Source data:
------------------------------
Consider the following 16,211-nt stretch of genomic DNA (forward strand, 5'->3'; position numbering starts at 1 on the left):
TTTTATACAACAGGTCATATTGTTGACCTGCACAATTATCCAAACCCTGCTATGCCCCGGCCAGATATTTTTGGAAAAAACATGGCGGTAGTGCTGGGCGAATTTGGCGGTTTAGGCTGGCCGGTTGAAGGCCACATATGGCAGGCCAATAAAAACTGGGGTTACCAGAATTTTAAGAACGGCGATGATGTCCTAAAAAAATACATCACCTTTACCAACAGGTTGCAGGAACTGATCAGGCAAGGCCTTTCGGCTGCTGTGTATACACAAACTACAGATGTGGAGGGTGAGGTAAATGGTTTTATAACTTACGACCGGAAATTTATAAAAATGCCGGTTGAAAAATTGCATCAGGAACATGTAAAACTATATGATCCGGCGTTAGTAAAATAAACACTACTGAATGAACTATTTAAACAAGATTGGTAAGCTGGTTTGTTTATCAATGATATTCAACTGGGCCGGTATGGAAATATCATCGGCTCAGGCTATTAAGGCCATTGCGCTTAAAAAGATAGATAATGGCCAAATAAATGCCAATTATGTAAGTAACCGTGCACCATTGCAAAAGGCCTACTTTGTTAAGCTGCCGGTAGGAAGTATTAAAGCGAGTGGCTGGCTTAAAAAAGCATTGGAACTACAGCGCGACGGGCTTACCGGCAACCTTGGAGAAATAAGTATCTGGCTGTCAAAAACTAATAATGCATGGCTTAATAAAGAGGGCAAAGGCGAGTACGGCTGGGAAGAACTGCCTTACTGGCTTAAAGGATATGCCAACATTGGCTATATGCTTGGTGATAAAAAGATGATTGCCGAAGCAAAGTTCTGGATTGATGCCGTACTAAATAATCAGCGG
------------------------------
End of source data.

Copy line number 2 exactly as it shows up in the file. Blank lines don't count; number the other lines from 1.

TTTTATACAACAGGTCATATTGTTGACCTGCACAATTATCCAAACCCTGCTATGCCCCGGCCAGATATTTTTGGAAAAAACATGGCGGTAGTGCTGGGCGAATTTGGCGGTTTAGGCTGGCCGGTTGAAGGCCACATATGGCAGGCCAATAAAAACTGGGGTTACCAGAATTTTAAGAACGGCGATGATGTCCTAAAAAAATACATCACCTTTACCAACAGGTTGCAGGAACTGATCAGGCAAGGCCTTTCGGCTGCTGTGTATACACAAACTACAGATGTGGAGGGTGAGGTAAATGGTTTTATAACTTACGACCGGAAATTTATAAAAATGCCGGTTGAAAAATTGCATCAGGAACATGTAAAACTATATGATCCGGCGTTAGTAAAATAAACACTACTGAATGAACTATTTAAACAAGATTGGTAAGCTGGTTTGTTTATCAATGATATTCAACTGGGCCGGTATGGAAATATCATCGGCTCAGGCTATTAAGGCCATTGCGCTTAAAAAGATAGATAATGGCCAAATAAATGCCAATTATGTAAGTAACCGTGCACCATTGCAAAAGGCCTACTTTGTTAAGCTGCCGGTAGGAAGTATTAAAGCGAGTGGCTGGCTTAAAAAAGCATTGGAACTACAGCGCGACGGGCTTACCGGCAACCTTGGAGAAATAAGTATCTGGCTGTCAAAAACTAATAATGCATGGCTTAATAAAGAGGGCAAAGGCGAGTACGGCTGGGAAGAACTGCCTTACTGGCTTAAAGGATATGCCAACATTGGCTATATGCTTGGTGATAAAAAGATGATTGCCGAAGCAAAGTTCTGGATTGATGCCGTACTAAATAATCAGCGG